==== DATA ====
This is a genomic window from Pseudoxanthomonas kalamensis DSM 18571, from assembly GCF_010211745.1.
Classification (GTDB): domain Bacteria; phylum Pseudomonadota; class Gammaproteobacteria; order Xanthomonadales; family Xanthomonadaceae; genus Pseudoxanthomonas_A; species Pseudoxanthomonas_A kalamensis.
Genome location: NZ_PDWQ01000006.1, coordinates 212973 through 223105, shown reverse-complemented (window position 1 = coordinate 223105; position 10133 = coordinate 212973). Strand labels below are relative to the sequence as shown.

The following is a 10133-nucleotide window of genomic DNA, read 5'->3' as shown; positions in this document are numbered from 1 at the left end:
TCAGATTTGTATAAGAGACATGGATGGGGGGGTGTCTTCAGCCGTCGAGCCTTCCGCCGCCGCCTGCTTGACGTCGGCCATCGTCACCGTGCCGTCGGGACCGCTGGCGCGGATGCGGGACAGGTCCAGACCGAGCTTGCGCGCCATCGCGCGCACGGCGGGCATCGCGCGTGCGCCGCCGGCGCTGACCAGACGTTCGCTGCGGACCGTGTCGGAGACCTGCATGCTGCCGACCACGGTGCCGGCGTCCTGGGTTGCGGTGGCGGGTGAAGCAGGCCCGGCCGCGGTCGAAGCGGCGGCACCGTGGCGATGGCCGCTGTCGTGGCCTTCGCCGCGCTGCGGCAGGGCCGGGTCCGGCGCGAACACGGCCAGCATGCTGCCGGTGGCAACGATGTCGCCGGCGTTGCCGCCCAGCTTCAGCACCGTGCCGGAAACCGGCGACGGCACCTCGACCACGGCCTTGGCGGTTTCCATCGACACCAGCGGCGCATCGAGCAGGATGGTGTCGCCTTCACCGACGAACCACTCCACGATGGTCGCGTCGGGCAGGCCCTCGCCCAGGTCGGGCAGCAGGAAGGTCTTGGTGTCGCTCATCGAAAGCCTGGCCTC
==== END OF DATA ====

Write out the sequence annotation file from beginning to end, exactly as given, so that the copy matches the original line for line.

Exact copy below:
This is a genomic window from Pseudoxanthomonas kalamensis DSM 18571, from assembly GCF_010211745.1.
Classification (GTDB): domain Bacteria; phylum Pseudomonadota; class Gammaproteobacteria; order Xanthomonadales; family Xanthomonadaceae; genus Pseudoxanthomonas_A; species Pseudoxanthomonas_A kalamensis.
Genome location: NZ_PDWQ01000006.1, coordinates 212973 through 223105, shown reverse-complemented (window position 1 = coordinate 223105; position 10133 = coordinate 212973). Strand labels below are relative to the sequence as shown.

The following is a 10133-nucleotide window of genomic DNA, read 5'->3' as shown; positions in this document are numbered from 1 at the left end:
TCAGATTTGTATAAGAGACATGGATGGGGGGGTGTCTTCAGCCGTCGAGCCTTCCGCCGCCGCCTGCTTGACGTCGGCCATCGTCACCGTGCCGTCGGGACCGCTGGCGCGGATGCGGGACAGGTCCAGACCGAGCTTGCGCGCCATCGCGCGCACGGCGGGCATCGCGCGTGCGCCGCCGGCGCTGACCAGACGTTCGCTGCGGACCGTGTCGGAGACCTGCATGCTGCCGACCACGGTGCCGGCGTCCTGGGTTGCGGTGGCGGGTGAAGCAGGCCCGGCCGCGGTCGAAGCGGCGGCACCGTGGCGATGGCCGCTGTCGTGGCCTTCGCCGCGCTGCGGCAGGGCCGGGTCCGGCGCGAACACGGCCAGCATGCTGCCGGTGGCAACGATGTCGCCGGCGTTGCCGCCCAGCTTCAGCACCGTGCCGGAAACCGGCGACGGCACCTCGACCACGGCCTTGGCGGTTTCCATCGACACCAGCGGCGCATCGAGCAGGATGGTGTCGCCTTCACCGACGAACCACTCCACGATGGTCGCGTCGGGCAGGCCCTCGCCCAGGTCGGGCAGCAGGAAGGTCTTGGTGTCGCTCATCGAAAGCCTGGCCTC